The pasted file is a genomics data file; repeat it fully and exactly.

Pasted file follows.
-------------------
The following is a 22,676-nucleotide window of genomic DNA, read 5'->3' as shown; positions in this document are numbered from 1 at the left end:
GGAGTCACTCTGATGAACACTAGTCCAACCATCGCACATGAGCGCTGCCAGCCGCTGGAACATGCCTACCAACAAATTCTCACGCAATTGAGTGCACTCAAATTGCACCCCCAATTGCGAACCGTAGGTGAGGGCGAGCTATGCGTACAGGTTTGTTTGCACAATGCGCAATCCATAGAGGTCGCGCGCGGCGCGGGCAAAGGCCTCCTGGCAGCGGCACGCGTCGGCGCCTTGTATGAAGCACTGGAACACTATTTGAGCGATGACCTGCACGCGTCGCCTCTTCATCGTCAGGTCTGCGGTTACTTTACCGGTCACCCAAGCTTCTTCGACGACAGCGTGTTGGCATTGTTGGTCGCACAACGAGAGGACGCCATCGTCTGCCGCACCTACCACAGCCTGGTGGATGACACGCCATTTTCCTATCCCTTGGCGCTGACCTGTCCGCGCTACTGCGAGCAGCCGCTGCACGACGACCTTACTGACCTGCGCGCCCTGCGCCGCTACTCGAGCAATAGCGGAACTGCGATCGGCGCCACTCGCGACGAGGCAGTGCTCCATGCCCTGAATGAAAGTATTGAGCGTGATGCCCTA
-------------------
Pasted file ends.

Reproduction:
The following is a 22,676-nucleotide window of genomic DNA, read 5'->3' as shown; positions in this document are numbered from 1 at the left end:
GGAGTCACTCTGATGAACACTAGTCCAACCATCGCACATGAGCGCTGCCAGCCGCTGGAACATGCCTACCAACAAATTCTCACGCAATTGAGTGCACTCAAATTGCACCCCCAATTGCGAACCGTAGGTGAGGGCGAGCTATGCGTACAGGTTTGTTTGCACAATGCGCAATCCATAGAGGTCGCGCGCGGCGCGGGCAAAGGCCTCCTGGCAGCGGCACGCGTCGGCGCCTTGTATGAAGCACTGGAACACTATTTGAGCGATGACCTGCACGCGTCGCCTCTTCATCGTCAGGTCTGCGGTTACTTTACCGGTCACCCAAGCTTCTTCGACGACAGCGTGTTGGCATTGTTGGTCGCACAACGAGAGGACGCCATCGTCTGCCGCACCTACCACAGCCTGGTGGATGACACGCCATTTTCCTATCCCTTGGCGCTGACCTGTCCGCGCTACTGCGAGCAGCCGCTGCACGACGACCTTACTGACCTGCGCGCCCTGCGCCGCTACTCGAGCAATAGCGGAACTGCGATCGGCGCCACTCGCGACGAGGCAGTGCTCCATGCCCTGAATGAAAGTATTGAGCGTGATGCCCTA